[JPL] Donald Walden 'kept jazz alive'

Jazz Promo Services jazzpromo at earthlink.net
Thu Apr 10 06:54:29 EDT 2008



Donald Walden 'kept jazz alive'

Detroit saxophonist, entrepreneur and mentor leaves impressive legacy


Few musicians have embodied the soul of the Detroit jazz scene as powerfully
in recent decades as Donald Walden, a tenor saxophonist and teacher who
played with a searingly lyrical sound and rippled muscularity.

Walden, who died Sunday at his Detroit home at age 69 from complications due
to cancer, was a child of bebop. He matured during the golden age of modern
jazz in Detroit in the 1950s and carved his own style from saxophonists
Dexter Gordon, Sonny Rollins and John Coltrane, whose steely tone imprinted
itself on Walden's DNA.

So did lessons from Detroit pianist and bebop guru Barry Harris. Even when
Walden ventured into more exploratory settings, his music retained a
chiseled discipline and melodic clarity.

At medium and fast tempos his solos boiled intensely; his ballads were shorn
of sentimentality. He also made a living accompanying Aretha Franklin and
Motown stars in the late '60s and early '70s.

But such details only capture part of Walden's legacy. With his long-tall
frame and distinguished carriage, he was a standard bearer for jazz in
Detroit, a mentor to generations of students and a beacon of ambition and
integrity for his peers.

"He was one of the people who kept jazz alive in Detroit," said bassist
Rodney Whitaker, director of jazz studies at Michigan State University.
"He's really a cultural icon."

When the bottom fell out of the scene during the 1980s, Walden, inspired by
a legendary Detroit spot for jazz in his youth, created the New World Stage
in Harmonie Park, an alcohol-free, all-ages performance space that provided
an anchor for jazz and a training ground for young players. He was an
entrepreneur who was always leading several bands, plotting a new recording
and dreaming big.

His biggest coup came in 1990, when he produced "Yardbird Suite," a tribute
to Charlie Parker at the Detroit International Jazz Festival that brought
together a big band, 18 strings, a 30-voice choir, conductor
Coleridge-Taylor Perkinson and soloists Dizzy Gillespie, Charles McPherson,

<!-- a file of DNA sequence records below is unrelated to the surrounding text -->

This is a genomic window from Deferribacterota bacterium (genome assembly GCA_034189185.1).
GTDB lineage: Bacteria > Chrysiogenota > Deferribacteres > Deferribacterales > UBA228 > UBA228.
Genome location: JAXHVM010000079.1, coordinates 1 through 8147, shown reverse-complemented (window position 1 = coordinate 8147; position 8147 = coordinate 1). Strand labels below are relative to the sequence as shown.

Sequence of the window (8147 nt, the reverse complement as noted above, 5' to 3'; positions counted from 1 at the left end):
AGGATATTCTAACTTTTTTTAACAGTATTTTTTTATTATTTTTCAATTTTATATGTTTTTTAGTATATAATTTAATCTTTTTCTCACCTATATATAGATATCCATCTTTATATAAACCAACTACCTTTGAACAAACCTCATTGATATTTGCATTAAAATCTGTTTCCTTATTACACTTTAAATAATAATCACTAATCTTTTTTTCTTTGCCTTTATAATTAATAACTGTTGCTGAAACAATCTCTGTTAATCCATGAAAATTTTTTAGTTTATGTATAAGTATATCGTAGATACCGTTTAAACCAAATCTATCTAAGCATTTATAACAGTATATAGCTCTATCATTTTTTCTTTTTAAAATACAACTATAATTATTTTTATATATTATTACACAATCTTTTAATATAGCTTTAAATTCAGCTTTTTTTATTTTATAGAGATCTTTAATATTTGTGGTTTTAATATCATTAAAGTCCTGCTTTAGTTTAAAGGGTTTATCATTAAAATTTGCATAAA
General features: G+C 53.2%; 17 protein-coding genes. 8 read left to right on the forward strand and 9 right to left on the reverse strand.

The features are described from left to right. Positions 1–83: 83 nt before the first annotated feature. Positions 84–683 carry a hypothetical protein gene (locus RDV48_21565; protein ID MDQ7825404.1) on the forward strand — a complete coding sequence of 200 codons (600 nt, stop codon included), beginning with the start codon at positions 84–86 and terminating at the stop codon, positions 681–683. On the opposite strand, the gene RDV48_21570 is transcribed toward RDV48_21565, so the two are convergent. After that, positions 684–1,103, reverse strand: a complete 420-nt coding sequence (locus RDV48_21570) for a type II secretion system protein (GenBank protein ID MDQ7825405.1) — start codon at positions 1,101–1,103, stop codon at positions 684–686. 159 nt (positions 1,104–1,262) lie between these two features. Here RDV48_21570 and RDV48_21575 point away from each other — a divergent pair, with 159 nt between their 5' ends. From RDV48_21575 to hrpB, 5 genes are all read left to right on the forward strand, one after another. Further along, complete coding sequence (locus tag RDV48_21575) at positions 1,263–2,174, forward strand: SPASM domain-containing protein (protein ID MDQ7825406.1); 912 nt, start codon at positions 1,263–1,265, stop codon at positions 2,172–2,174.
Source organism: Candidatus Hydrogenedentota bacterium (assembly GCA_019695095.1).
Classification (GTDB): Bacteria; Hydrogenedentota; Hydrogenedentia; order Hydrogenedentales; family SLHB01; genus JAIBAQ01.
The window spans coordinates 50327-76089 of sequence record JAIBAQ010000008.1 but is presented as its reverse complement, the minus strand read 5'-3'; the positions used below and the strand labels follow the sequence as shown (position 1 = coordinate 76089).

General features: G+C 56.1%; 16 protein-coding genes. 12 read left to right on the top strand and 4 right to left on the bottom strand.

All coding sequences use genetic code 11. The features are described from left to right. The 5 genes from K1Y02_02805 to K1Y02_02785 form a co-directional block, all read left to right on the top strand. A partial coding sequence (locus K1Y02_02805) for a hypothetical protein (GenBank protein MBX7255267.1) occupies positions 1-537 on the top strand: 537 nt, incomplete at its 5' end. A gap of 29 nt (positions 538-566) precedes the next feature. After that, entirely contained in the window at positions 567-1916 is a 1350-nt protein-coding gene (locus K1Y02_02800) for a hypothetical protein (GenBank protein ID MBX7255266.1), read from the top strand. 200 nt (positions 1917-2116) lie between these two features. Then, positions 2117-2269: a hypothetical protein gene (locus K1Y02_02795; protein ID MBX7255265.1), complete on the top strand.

Harris and Walden. Many regard the concert as one of the Detroit festival's
greatest moments.

"That's still the most exciting night of my life musically," Walden told the
Free Press in 2006.

Walden nurtured an impressive list of students who became stars, including
Whitaker, pianist Geri Allen, bassist Bob Hurst and violinist Regina Carter.
"For a whole generation of folks my age and a little older, Donald showed us
how to be organizers," Whitaker said.

In the early '90s, Walden began teaching at universities, migrating from MSU
to the Oberlin Conservatory in Ohio, and finally to the University of
Michigan, where he became a tenured professor.

Walden's blunt honesty was famous among his students, friends and
colleagues, whether he was applying tough love to a player who hadn't done
his homework, negotiating a business deal or cutting through the
bureaucratic fog of a faculty meeting with a burst of candor others would
never dare. Whitaker remembers that when Walden caught him reading music for
a standard tune at a gig, he cursed him and made him learn the song by ear.

"Jazz is not academic music," Walden told Midwest Jazz magazine in 1996. "I
try to run my improvisation classes like we're in the street or at a
rehearsal or a jam session."

A storied start

Born in St. Louis in July 1938, Walden lived in Clarksville, Tenn., before
moving to Detroit with his mother in 1946. He started playing the saxophone
around age 15, studying at the Larry Teal School of Music and Detroit
Community Music School. He studied improvisation with Harris and saxophonist
Yusef Lateef. Walden's peers were young turks like drummer Roy Brooks, alto
saxophonist Charles McPherson and trumpeter Lonnie Hillyer.

Walden followed his friends to New York in 1960, where he played with Grant
Green, Joe Chambers, Booker Ervin and Sun Ra, but he returned home in 1966
for more opportunities to work. He played in Aretha Franklin's band for five
years and toured widely with Stevie Wonder, the Temptations and Four Tops.
He played jazz, too, of course, and eventually found security as a teacher.

Walden's self-produced recordings included "A Monk and a Mingus Among Us,"
"Focus: The Music of Tadd Dameron" and "A Portrait of You." He also appeared
on Geri Allen's 2006 CD "Timeless Portraits and Dreams." He received the
Governor's Arts Award in 1985 for the contributions of his Detroit Jazz
Orchestra, and in 1996 he was named a Jazz Master by Arts Midwest.

Walden is survived by his wife Marsha of Detroit and two daughters, Deirdre
Jones and Aisha Walden, who both live in New Jersey. The family is holding
private services on Saturday but acquaintances and fans are invited to a jam
session in his honor at 5 p.m. Saturday at Bert's Marketplace, 2727 Russell,

Walden's last public performance was at a celebration of his career at
Arturo's in Southfield in February. To the amazement of family and friends,
Walden gathered the strength to play magnificently, witnesses said. It was a
reminder that fame and worth are two separate issues in jazz.

"I don't know that fame is necessarily for everybody," Walden told the Free
Press in 1996. "I don't know that we even do this with that in mind. You're
really just trying to play the best you can play no matter what. If you get
recognized for it or make some money for it, that's fine, but your objective
is really to play just as good as you can possibly play."

Contact MARK STRYKER at 313-222-6459 or mstryker at freepress.com.

Find this article at:

More information about the jazzproglist mailing list